In an effort to confirm that we do want all this syzygy goodness in our release builds, I’ve been testing out syzygy on PGO builds (since we do PGO builds on Windows for releases). After removing the PEBKAC and getting a proper PGO build–which took depressingly long–I have mixed results.
First, the good news. On my laptop (Win7, Core i7, SSD), the about:startup numbers look like this:
|Base PGO build||265||3152||3012|
|Optimized PGO build||234||2778||2653|
These numbers are really encouraging; they’re actually even better than the initial numbers I posted earlier. (Though I note that they are universally slower than the earlier numbers…hm….)
There is one curious thing about these builds, though. When you look at the page fault numbers, they suggest a much different story. The (cold) numbers are what you get from starting Firefox just after a reboot; the (warm) numbers are from a second startup after the first.
|Version||Hard faults (cold)||Soft faults (cold)||Hard faults (warm)||Soft faults (warm)|
|Base PGO build||2507||41219||8||26100|
|Optimized PGO build||2264||41488||14||23017|
These numbers are totally contrary to what I saw with non-PGO builds. We’re not consistently lower in the optimized build on either measure. I honestly haven’t thought very hard about what this means yet.
Anyway, that’s the good news. The bad news is that on my desktop (Win XP, Core 2 Quad, mechanical drive), the about:startup numbers look like this:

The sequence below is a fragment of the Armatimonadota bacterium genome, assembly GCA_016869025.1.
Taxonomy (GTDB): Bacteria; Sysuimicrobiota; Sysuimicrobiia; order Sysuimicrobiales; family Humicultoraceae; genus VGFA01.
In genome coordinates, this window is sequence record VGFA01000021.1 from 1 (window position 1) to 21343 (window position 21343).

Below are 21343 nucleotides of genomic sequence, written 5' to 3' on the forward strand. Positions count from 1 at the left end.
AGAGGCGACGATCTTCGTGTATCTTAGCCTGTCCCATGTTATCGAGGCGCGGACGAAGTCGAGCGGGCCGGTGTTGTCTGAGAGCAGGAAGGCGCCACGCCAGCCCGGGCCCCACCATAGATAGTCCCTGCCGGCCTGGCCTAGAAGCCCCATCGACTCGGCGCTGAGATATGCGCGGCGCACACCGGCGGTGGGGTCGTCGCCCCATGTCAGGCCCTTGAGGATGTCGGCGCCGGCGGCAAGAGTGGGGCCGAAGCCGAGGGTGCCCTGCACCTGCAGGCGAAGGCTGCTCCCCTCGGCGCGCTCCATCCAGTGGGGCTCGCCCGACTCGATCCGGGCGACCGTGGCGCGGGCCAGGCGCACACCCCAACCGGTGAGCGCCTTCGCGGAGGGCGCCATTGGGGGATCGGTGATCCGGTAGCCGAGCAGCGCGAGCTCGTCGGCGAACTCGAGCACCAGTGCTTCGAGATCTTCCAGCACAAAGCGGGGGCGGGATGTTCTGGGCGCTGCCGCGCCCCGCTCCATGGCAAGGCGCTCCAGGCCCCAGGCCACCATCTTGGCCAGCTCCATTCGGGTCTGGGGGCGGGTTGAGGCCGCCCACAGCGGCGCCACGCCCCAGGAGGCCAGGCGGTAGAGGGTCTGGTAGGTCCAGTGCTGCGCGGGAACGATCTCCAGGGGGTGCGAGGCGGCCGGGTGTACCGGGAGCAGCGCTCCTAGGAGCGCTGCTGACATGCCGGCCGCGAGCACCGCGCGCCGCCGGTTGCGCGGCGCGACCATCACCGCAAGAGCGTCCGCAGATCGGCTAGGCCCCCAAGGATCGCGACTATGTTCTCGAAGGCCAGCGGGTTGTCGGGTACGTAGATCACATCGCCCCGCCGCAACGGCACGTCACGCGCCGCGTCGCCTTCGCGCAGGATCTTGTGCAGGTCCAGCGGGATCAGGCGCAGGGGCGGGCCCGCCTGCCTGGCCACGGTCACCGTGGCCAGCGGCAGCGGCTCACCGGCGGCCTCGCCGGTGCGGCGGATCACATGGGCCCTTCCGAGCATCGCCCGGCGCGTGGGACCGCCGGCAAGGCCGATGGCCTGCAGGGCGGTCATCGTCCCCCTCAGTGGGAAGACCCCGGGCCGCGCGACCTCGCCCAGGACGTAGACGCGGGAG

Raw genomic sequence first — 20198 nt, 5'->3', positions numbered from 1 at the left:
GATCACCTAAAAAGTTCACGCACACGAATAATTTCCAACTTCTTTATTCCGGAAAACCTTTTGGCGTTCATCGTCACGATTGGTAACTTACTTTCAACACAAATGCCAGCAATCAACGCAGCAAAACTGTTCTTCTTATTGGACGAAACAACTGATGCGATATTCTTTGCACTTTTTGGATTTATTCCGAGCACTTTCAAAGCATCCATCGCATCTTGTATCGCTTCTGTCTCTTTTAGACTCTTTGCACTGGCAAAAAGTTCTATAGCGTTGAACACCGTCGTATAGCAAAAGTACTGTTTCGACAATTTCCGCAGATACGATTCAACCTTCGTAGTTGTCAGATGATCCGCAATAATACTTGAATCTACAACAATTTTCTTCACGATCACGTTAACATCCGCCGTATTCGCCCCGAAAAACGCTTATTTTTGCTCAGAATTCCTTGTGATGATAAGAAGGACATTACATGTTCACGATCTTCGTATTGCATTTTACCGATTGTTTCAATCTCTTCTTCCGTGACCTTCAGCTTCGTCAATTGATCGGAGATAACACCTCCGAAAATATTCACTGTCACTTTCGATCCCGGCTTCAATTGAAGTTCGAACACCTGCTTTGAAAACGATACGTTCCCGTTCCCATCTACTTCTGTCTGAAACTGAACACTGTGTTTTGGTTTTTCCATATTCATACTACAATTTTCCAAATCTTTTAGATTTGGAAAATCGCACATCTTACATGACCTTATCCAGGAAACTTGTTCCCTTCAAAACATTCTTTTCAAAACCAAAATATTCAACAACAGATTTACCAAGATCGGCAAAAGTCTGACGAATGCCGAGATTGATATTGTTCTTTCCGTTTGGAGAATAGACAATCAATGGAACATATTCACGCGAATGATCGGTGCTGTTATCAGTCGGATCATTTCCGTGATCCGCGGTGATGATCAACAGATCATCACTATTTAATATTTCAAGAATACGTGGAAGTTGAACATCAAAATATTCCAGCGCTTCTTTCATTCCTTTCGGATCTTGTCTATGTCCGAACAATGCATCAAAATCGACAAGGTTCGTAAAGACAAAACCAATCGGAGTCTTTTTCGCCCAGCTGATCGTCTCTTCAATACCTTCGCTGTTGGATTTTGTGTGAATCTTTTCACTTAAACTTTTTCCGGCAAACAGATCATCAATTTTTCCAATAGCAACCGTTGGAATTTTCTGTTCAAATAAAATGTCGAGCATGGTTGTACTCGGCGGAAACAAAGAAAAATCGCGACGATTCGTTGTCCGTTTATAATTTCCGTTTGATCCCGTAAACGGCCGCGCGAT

|Base PGO build||1516||8984||8813|
|Optimized PGO build||1437||9187||8828|
(I don’t have the necessary profiling tools on my XP box for doing page fault analysis. I shouldn’t think they’d differ dramatically between the two systems, though.)
This is a little discouraging. The syzygy-optimized build is a little faster off the line, but gets edged out by the base build in getting to the points that actually matter. I haven’t thought terribly hard about these numbers, either. One possibility is that I did turn off the XPCOM glue preloading bits, which IIUC correctly are helpful for encouraging XP to keep its hands off your binary’s startup time. Doing that was necessary for getting postlinking to work properly. If I made that runtime-configurable, then I could run tests with the preloading enabled and see if we win there.
Bottom line: We would win on leading-edge machines, but we wouldn’t see a lot of benefit on older machines.
Also, if Microsoft would add a drop_caches lookalike, that would be fantastic.